November 2018

Rob Duffy: From the Library; Edward Wilson

Naturalist: Edward O. Wilson

EDWARD O. WILSON ( at 89) is one of the world’s renowned myrmecologists (studied ants) and has been an enthusiastic naturalist since the age of 7. Growing up in the Alabama swamplands, natural history kept him on an even keel through broken schooling, parental separation and his father’s suicide. Ensconced at Harvard, since the early 1950’s, he pioneered the exploration of New Guinea as an entomologist and developed the study of desert island re-colonisation in the Florida Keys.

Anthony Carter: Ravenmeols and Lifeboat Road

Geastrum schmidelii (Tiny Earthstar)

Sixteen members of North West Fungus Group attended on a beautiful autumn day. Our first foray since the area was taken over by The National Trust. First stop was at Ravenmeols where we checked on the decreasing patch of Tulostoma brumale. We also recorded some rarities in Hebeloma dunense and Inocybe dunensis, in the dunes (where else?).

Dr Phil Smith: Wildlife Notes October 2018

Fly Agaric (Dr Phil Smith)

After the great drought of 1976, the heavens opened in September and October of that year, rapidly replenishing ground-waters, rivers and other wetlands. In complete contrast, following this summer’s comparable drought, September 2018 was dry, while October was even worse, with measurable rain on only five days, a named storm on 13th producing the only really wet day. Average October rainfall for Formby is 84mm (3.3 inches); we probably had half that. This is important because, apart from impacts on farmers, gardeners, water-supply, etc., so much of our special duneland wildlife depends on recharge of the water-table to produce seasonally flooded slacks. Instead of rising in October, the water level dropped by about 3cm at the Devil’s Hole measuring point.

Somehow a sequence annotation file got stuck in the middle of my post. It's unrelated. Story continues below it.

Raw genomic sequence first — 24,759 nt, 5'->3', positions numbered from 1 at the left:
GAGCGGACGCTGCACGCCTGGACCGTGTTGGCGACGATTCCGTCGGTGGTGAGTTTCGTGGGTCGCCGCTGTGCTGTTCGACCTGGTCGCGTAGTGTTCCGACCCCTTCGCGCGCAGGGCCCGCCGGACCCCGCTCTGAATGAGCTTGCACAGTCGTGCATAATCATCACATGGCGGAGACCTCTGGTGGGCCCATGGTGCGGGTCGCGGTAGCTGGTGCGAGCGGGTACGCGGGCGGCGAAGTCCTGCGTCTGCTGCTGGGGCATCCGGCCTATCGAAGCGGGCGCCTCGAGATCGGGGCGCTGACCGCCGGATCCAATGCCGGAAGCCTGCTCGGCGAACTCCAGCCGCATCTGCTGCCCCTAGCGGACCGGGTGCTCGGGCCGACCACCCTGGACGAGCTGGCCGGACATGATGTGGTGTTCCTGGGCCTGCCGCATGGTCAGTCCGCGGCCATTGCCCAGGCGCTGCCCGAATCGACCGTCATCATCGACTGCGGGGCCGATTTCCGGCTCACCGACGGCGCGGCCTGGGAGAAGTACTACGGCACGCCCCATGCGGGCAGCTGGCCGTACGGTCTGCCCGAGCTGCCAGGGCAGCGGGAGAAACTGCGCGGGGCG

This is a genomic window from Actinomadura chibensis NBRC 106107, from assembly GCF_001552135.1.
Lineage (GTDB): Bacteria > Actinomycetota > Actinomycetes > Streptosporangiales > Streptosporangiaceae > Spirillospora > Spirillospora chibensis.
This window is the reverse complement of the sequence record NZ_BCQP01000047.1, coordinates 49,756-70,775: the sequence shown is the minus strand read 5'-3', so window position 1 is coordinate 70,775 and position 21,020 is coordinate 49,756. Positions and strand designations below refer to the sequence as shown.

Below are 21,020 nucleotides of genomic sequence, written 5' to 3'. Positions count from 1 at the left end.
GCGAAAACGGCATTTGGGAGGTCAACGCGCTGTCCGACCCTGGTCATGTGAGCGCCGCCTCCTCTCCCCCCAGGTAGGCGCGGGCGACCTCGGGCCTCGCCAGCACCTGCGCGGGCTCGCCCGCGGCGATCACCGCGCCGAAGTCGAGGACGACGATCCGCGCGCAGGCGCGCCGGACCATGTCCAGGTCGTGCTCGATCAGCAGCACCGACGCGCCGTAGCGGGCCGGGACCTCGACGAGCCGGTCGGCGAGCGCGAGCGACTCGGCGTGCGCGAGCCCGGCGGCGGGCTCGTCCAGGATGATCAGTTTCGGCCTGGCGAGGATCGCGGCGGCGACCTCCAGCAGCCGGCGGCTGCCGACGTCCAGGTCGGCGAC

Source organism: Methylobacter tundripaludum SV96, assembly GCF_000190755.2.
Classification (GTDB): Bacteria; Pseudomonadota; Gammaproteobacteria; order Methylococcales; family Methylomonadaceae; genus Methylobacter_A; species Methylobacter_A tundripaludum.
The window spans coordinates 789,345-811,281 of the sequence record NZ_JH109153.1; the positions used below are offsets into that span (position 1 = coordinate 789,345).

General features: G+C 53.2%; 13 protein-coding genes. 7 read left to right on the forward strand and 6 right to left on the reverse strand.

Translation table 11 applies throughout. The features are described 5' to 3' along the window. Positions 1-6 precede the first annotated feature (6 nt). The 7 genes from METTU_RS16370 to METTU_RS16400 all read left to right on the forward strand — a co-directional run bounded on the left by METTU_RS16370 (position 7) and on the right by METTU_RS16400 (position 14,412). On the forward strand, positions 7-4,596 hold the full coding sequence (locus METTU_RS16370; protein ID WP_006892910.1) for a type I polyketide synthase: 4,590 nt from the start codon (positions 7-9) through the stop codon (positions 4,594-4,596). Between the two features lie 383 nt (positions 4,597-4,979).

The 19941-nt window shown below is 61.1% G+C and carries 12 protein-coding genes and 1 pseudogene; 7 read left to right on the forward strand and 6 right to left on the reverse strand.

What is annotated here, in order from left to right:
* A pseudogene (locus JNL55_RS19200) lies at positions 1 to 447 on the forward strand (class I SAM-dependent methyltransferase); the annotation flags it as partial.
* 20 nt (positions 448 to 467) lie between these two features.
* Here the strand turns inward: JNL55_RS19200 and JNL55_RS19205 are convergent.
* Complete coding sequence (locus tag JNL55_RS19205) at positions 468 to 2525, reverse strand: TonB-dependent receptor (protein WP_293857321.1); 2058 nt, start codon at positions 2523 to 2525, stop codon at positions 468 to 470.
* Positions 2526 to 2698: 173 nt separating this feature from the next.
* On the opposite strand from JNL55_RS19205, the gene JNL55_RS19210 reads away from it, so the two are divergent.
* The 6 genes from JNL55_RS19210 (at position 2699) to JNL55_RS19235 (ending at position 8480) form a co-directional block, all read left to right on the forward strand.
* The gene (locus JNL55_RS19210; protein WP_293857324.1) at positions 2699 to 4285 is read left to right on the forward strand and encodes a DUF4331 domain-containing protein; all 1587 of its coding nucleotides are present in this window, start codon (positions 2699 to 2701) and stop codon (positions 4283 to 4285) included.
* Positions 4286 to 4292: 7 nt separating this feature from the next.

Hugh Harris: Moore Nature Reserve

Ten Liverpool Botanical Society members accompanied by Anne-Marie Belcher, Reserve Warden and Lee Lappin, local naturalist explored the footpaths and bird hides of Moore Nature Reserve and Moss Side. Moore Nature Reserve is situated between the Manchester Ship Canal and the River Mersey. The 186 acres site has been managed as a nature reserve since 1991 after a history of land use for farming and sand quarrying. Today the reserve is surrounded by woodland, meadows and wetlands which provide a rich biodiversity of habitats for birds, mammals, insects, plants, amphibians and fungi. On the day 180 species of wildflowers were recorded.